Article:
afternoon as rainfall diminishes across the area.

Extended Aviation Outlook: Sub VFR conditions are possible Tuesday
afternoon in and near any showers or thunderstorms and then again
late Tuesday night into early Wednesday associated with fog and/or
low ceilings. VFR conditions return Wednesday and then likely
persist into the weekend.


Tonight: Northeast winds will prevail for the first part of the
night as widespread precipitation spreads across the local
waters. Then, a warm front will begin move northward late
tonight, causing winds to become southerly by sunrise. Wind
speeds will increase during this time, reaching the 15-20 kt
range, especially beyond 20 nm. Seas, after falling to the 2-3
foot range early in the evening, will build to 2-4 feet by

Sea Fog: The combination of southerly winds and increasing moisture,
could generate sea fog/low stratus across the waters. However, water
temperatures are still in the low to mid 60s and the overall
residence time of the southerly flow won`t be long. Confidence
for sea fog is low, so we opted to leave it out of the forecast.

Gusty southwest winds and seas rising above 6 ft will yield Small
Craft Advisory conditions for the GA offshore waters Tuesday into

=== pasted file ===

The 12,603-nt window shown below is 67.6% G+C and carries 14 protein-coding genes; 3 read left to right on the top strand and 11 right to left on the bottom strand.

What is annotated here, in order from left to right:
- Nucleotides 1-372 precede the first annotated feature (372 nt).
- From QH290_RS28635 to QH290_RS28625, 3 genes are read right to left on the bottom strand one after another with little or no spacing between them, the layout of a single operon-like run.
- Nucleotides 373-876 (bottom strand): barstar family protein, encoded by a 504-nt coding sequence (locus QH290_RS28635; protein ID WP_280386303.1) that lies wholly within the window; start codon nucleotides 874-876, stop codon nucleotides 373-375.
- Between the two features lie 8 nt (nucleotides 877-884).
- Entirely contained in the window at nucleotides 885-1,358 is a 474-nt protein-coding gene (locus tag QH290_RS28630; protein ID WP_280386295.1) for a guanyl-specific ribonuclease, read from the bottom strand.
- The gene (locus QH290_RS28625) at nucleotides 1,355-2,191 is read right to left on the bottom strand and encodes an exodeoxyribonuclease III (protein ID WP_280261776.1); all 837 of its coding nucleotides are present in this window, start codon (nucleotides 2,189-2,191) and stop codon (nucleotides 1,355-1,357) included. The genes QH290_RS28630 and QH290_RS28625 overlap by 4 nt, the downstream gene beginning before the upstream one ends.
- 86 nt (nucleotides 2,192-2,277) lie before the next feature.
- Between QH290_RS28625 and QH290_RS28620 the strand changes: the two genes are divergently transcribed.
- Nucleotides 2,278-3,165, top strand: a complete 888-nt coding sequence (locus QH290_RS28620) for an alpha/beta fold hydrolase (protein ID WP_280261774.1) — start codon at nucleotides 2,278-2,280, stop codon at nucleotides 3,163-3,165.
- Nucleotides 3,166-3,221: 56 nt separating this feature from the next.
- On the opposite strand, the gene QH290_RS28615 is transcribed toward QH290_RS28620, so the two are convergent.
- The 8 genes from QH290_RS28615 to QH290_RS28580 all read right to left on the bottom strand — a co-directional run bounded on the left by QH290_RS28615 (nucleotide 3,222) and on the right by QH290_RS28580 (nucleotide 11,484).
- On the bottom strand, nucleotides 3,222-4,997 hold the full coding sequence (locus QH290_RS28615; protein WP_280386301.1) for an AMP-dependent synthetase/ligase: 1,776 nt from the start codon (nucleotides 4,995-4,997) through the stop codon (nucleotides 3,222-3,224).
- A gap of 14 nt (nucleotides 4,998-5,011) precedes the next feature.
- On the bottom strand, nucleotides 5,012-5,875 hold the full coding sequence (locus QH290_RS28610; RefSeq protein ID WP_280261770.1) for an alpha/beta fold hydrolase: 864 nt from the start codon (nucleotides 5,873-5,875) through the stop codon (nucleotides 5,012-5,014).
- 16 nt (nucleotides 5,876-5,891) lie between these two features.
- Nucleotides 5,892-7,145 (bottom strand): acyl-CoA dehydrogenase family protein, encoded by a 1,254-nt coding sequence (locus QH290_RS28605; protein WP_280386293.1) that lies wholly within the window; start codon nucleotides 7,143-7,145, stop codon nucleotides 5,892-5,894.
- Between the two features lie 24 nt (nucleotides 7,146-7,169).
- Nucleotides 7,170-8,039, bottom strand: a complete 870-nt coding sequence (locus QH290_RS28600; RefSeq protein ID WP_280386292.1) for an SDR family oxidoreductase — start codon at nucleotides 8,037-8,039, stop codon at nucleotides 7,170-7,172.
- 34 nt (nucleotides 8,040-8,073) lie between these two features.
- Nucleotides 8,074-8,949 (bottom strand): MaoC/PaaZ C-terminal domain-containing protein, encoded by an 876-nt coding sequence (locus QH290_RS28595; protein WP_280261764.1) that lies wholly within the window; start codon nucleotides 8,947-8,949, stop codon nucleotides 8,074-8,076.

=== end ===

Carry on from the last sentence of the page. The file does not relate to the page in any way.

Tuesday evening. A small craft advisory is in effect for this area.
Conditions will be close to Small Craft Advisory levels in the outer
portions of the South Carolina near shore waters Tuesday, especially
for the waters off the Charleston County coast. However, given the
cool waters in a warm advection pattern, feel that limited mixing
should preclude winds and seas from reaching the Small Craft
Advisory criteria levels.

Tranquil conditions will develop across the waters by Wednesday
morning and then persist well into Thursday as weak high pressures
develops across the area.

Thursday night through Friday night will feature strong winds in the
wake of a strong cold front that moves through. Strong offshore flow
with cold advection will likely result in advisory conditions across
most if not all of the waters.


MARINE...Small Craft Advisory from 7 AM to 11 PM EST Tuesday for AMZ374.


MARINE... is the U.S. government's official web portal to all federal, state and local government web resources and services.